Black Breastfeeding Week in the UK.
by Harriet Shuttleworth
The end of August brings focus to the important celebration of Black Breastfeeding Week. Black Breastfeeding Week highlights challenges faced by black mothers who feed their infant breast milk, and promotes the countless benefits of breastfeeding in their communities.
Adopted in Britain, with a dual purpose of raising awareness about the disparities faced by breastfeeding mothers of Black, Black British, Caribbean or African ethnicity, and promoting breastfeeding as a tool for combating those racial disparities. Black Breastfeeding Week holds immense importance in acknowledging the unique challenges and experiences of these mothers – and their infants.
In this article, we delve into the origins of Black Breastfeeding Week, its historical context, and explore meaningful ways to celebrate and uplift Black breastfeeding mothers in the United Kingdom.
What is Black Breastfeeding Week?
Black Breastfeeding Week is an annual observance that aims to raise awareness about the unique challenges faced by Black mothers in breastfeeding and maternal health, while also celebrating and empowering women to breastfeed within Black communities. It focuses on addressing the racial disparities and systemic barriers that contribute to lower breastfeeding rates among Black women compared to other racial and ethnic groups. The week also serves as a platform to advocate for policy changes, provide education and support, and amplify the voices of Black breastfeeding mothers.
During Black Breastfeeding Week, various events, workshops, discussions, and social media campaigns take place to highlight the importance of breastfeeding, share personal stories, provide evidence-based information, and create a supportive community for Black mothers who choose to breastfeed.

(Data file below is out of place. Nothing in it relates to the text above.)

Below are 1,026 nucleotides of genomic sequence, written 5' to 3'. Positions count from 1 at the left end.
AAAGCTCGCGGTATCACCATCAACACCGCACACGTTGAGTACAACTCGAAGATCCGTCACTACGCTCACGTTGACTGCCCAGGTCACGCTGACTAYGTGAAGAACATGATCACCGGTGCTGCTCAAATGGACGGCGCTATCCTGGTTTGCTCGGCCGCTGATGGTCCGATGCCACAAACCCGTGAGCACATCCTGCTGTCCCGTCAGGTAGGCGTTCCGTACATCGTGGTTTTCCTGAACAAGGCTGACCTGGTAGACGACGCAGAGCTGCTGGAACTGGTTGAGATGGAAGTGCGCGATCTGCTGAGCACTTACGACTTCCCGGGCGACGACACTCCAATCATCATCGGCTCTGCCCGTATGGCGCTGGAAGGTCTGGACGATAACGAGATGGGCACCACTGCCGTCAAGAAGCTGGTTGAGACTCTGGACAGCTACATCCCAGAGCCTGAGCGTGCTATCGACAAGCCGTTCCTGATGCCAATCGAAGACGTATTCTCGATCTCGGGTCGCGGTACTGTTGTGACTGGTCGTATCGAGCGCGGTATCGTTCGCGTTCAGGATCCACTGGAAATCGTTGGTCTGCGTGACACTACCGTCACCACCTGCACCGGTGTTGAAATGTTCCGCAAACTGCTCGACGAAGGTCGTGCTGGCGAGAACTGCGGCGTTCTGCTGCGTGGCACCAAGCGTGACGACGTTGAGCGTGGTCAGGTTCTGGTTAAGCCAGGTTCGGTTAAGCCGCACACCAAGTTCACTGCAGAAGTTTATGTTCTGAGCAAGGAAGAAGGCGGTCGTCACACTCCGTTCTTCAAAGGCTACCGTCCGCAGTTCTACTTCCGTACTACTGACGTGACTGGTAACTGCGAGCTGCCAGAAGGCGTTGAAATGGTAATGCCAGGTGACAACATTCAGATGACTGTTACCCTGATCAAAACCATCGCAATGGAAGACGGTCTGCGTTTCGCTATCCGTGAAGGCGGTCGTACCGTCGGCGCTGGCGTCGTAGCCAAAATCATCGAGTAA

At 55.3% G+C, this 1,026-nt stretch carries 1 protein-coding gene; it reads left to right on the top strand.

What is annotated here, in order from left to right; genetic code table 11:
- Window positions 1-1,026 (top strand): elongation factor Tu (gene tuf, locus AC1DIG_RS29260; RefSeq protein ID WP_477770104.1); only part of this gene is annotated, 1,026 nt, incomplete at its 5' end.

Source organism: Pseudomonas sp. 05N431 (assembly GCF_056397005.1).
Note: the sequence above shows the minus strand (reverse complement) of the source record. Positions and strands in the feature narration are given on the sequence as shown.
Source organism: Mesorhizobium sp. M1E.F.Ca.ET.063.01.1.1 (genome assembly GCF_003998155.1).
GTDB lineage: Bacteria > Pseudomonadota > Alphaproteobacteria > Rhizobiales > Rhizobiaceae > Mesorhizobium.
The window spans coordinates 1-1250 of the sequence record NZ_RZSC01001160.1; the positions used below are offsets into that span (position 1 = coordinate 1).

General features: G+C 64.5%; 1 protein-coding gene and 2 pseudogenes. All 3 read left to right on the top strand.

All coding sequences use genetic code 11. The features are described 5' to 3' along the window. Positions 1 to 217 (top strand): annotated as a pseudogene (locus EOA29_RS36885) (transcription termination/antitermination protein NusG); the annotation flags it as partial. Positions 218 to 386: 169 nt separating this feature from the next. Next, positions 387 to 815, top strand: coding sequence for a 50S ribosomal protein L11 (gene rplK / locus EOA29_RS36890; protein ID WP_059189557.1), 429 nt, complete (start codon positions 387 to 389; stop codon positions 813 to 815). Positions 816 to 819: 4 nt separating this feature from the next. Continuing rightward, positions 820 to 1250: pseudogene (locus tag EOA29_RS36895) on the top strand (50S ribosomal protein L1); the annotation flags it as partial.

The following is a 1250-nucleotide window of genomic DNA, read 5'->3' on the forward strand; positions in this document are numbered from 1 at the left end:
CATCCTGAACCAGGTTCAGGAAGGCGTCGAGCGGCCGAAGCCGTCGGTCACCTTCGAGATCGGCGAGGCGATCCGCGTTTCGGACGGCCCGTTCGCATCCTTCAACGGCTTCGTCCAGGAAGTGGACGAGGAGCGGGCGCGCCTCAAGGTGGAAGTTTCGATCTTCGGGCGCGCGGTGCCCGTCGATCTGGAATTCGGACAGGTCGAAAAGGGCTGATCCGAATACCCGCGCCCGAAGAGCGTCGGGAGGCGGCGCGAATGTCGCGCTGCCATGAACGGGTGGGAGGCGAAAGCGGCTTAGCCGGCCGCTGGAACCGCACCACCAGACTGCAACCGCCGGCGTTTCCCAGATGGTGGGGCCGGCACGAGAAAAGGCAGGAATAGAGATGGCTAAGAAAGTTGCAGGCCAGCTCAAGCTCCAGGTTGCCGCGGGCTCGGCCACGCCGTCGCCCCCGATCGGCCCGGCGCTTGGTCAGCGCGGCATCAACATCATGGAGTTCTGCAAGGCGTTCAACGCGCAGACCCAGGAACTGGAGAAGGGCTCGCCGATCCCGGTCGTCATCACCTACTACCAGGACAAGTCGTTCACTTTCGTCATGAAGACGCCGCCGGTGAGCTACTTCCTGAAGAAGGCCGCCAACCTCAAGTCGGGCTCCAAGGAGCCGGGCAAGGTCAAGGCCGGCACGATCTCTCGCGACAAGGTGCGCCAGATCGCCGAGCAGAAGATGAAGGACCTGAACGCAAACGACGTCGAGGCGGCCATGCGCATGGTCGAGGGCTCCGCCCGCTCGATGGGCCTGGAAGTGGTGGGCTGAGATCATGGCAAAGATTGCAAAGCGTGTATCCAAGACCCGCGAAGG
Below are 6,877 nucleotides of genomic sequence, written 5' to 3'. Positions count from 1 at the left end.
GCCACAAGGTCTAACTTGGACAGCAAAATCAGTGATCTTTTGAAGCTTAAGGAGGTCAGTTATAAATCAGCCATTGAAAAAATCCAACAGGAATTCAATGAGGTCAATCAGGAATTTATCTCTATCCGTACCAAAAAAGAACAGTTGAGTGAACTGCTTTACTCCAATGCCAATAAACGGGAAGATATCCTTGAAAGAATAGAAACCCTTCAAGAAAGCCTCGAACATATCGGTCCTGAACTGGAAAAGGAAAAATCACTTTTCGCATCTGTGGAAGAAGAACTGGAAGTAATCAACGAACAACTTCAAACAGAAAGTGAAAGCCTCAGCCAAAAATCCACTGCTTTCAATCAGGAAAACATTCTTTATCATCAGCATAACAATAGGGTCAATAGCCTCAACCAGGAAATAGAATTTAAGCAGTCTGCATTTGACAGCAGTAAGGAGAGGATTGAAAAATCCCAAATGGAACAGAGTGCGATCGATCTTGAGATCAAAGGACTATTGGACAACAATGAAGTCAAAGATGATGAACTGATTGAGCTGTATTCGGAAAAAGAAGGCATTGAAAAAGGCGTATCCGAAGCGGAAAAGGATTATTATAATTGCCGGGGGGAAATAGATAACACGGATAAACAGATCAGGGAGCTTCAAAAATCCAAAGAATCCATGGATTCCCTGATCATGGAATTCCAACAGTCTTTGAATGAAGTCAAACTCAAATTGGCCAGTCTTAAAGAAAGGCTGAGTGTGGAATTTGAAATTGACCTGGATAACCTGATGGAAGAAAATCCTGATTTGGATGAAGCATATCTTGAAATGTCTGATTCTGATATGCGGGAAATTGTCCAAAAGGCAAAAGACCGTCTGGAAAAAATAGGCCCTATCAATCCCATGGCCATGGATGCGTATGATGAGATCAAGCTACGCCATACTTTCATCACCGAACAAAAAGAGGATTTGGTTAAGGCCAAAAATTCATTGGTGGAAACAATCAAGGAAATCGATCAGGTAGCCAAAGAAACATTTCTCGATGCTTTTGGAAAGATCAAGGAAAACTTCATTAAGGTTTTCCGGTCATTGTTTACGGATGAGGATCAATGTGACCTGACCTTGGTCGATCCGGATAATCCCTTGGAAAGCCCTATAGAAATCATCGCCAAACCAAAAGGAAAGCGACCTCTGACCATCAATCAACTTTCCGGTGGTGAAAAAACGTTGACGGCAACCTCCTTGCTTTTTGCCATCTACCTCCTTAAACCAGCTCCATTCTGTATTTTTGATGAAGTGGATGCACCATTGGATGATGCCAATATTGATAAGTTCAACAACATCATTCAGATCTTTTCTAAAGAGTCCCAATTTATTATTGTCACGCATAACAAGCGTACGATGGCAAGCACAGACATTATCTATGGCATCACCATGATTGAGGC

When is Black Breastfeeding Week in the UK?
25th – 31st August 2023.
Black Breastfeeding Week usually takes place during the last week of August each year. However, the observance might not be as widely recognised or organised in the UK as it is in the United States where it originates from.
Local organisations, healthcare providers and community groups that focus on maternal and infant health, breastfeeding support or Black empowerment groups may host events or provide information related to Black Breastfeeding Week in the UK. The website Black Breastfeeding Week is a great place to find a collected list of hosted events including ‘webinars, ‘Lunch & Latch’ sessions, webinars, group discussions and plenty more! If you want to host a Black Breastfeeding Week event, they’re a great organisation to get in touch with.
What’s the history behind Black Breastfeeding Week?
Black Breastfeeding Week was originally founded in the US in 2013 by Kimberly Seals Allers, Kiddada Green, and Anayah Sangodele-Ayoka. These visionary women recognised the racial disparities in breastfeeding rates and maternal health outcomes among Black communities in the United States. The week-long event aims to dismantle systemic barriers that hinder Black mothers from accessing the benefits of breastfeeding while also highlighting the vital role breastfeeding plays in improving maternal and infant health.